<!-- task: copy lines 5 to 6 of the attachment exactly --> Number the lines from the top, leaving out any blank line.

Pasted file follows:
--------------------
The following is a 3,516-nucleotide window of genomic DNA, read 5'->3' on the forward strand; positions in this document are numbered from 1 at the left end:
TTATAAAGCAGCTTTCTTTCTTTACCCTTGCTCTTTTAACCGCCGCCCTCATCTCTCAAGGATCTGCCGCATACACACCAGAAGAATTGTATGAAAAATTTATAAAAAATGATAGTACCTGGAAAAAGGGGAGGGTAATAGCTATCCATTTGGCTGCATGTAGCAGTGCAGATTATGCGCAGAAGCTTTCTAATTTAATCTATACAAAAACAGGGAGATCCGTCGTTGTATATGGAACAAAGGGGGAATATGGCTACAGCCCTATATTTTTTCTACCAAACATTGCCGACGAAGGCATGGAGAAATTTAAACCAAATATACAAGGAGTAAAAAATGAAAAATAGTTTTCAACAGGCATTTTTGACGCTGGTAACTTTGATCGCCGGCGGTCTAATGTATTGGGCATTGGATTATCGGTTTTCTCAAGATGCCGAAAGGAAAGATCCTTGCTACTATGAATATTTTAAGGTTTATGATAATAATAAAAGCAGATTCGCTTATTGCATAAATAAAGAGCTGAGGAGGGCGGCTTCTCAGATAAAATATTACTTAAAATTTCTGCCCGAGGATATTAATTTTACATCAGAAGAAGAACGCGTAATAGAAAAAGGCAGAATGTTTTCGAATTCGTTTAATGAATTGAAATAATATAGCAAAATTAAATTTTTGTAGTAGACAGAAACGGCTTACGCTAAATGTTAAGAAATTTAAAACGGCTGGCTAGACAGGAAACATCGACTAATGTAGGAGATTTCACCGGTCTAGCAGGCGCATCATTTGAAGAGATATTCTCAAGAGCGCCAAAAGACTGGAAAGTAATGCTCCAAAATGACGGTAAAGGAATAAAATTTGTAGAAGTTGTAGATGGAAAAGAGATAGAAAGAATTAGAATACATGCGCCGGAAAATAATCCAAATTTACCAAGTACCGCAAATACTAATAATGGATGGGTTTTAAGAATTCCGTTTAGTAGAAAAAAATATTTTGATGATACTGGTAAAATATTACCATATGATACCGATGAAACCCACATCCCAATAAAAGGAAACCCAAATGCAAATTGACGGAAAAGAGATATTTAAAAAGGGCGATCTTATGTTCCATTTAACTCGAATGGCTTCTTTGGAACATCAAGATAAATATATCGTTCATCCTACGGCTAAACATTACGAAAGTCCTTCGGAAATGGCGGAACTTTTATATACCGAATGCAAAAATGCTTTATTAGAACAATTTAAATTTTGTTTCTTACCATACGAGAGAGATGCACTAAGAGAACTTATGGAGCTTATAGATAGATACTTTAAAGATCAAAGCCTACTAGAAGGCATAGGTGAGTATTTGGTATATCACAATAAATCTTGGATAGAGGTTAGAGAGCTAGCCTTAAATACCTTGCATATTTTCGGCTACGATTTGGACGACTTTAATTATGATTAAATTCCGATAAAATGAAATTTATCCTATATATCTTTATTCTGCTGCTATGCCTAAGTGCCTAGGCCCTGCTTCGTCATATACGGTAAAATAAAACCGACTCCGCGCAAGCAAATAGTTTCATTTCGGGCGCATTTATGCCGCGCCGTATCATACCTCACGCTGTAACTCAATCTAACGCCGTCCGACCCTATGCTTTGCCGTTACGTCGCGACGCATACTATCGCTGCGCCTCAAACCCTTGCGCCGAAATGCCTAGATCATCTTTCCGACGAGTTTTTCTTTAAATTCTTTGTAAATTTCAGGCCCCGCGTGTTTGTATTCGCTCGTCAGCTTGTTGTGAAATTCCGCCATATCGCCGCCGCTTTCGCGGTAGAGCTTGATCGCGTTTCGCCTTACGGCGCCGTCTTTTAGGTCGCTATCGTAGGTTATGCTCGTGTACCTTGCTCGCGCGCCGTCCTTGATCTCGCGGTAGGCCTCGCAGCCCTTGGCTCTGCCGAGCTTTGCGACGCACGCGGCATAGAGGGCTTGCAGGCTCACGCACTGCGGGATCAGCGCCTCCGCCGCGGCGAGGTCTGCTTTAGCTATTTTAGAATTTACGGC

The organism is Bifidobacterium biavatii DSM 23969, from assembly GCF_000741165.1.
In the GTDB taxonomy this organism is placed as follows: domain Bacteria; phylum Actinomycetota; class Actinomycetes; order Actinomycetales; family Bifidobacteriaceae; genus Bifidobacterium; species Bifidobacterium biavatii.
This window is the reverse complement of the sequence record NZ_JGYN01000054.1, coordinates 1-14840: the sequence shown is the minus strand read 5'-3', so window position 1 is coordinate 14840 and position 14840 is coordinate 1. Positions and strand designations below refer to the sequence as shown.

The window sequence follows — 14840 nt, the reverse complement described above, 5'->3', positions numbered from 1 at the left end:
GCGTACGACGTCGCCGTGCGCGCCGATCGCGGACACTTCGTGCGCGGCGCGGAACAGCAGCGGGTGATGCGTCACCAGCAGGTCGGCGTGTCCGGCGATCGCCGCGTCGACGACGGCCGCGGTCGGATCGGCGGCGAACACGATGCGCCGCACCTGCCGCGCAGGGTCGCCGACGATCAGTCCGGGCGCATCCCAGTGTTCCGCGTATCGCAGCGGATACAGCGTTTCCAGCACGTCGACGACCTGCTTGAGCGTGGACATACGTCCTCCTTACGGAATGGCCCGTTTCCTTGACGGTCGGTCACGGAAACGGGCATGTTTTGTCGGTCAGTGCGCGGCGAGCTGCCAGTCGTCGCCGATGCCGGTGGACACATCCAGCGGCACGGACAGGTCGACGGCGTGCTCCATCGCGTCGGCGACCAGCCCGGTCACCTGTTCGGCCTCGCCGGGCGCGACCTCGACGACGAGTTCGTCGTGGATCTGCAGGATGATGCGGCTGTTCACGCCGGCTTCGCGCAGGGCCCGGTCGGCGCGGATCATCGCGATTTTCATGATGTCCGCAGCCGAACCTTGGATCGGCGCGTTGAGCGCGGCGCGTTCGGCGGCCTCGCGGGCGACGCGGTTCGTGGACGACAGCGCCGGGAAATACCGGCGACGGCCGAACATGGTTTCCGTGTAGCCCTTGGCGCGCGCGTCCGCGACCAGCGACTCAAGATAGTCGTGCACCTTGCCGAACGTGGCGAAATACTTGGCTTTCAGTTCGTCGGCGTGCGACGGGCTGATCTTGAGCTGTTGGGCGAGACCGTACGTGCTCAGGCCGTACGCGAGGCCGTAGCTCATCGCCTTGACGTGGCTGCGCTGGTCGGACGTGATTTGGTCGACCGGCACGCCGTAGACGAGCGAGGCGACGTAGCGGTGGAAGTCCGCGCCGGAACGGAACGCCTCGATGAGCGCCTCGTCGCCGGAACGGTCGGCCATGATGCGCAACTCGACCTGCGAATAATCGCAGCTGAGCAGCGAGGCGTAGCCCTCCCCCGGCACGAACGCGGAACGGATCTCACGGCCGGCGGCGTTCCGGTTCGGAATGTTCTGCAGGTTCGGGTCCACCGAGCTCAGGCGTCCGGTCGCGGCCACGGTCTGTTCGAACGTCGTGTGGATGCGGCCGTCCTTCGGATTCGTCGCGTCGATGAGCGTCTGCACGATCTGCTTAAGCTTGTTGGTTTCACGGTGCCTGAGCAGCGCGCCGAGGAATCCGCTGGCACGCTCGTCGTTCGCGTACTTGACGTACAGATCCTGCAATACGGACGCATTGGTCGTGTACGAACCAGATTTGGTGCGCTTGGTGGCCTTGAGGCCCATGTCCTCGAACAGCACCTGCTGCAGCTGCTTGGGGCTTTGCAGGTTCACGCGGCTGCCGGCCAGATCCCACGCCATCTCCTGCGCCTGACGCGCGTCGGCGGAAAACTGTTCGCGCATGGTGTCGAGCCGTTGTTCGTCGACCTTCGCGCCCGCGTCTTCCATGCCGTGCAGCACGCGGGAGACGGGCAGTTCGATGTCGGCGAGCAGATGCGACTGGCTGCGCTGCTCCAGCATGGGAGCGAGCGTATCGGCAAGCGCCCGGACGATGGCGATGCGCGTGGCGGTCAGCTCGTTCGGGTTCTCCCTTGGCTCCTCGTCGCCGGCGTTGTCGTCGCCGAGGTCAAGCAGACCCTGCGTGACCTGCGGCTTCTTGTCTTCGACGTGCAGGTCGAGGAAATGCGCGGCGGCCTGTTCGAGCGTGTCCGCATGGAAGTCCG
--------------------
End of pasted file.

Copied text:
This window is the reverse complement of the sequence record NZ_JGYN01000054.1, coordinates 1-14840: the sequence shown is the minus strand read 5'-3', so window position 1 is coordinate 14840 and position 14840 is coordinate 1. Positions and strand designations below refer to the sequence as shown.

The window sequence follows — 14840 nt, the reverse complement described above, 5'->3', positions numbered from 1 at the left end: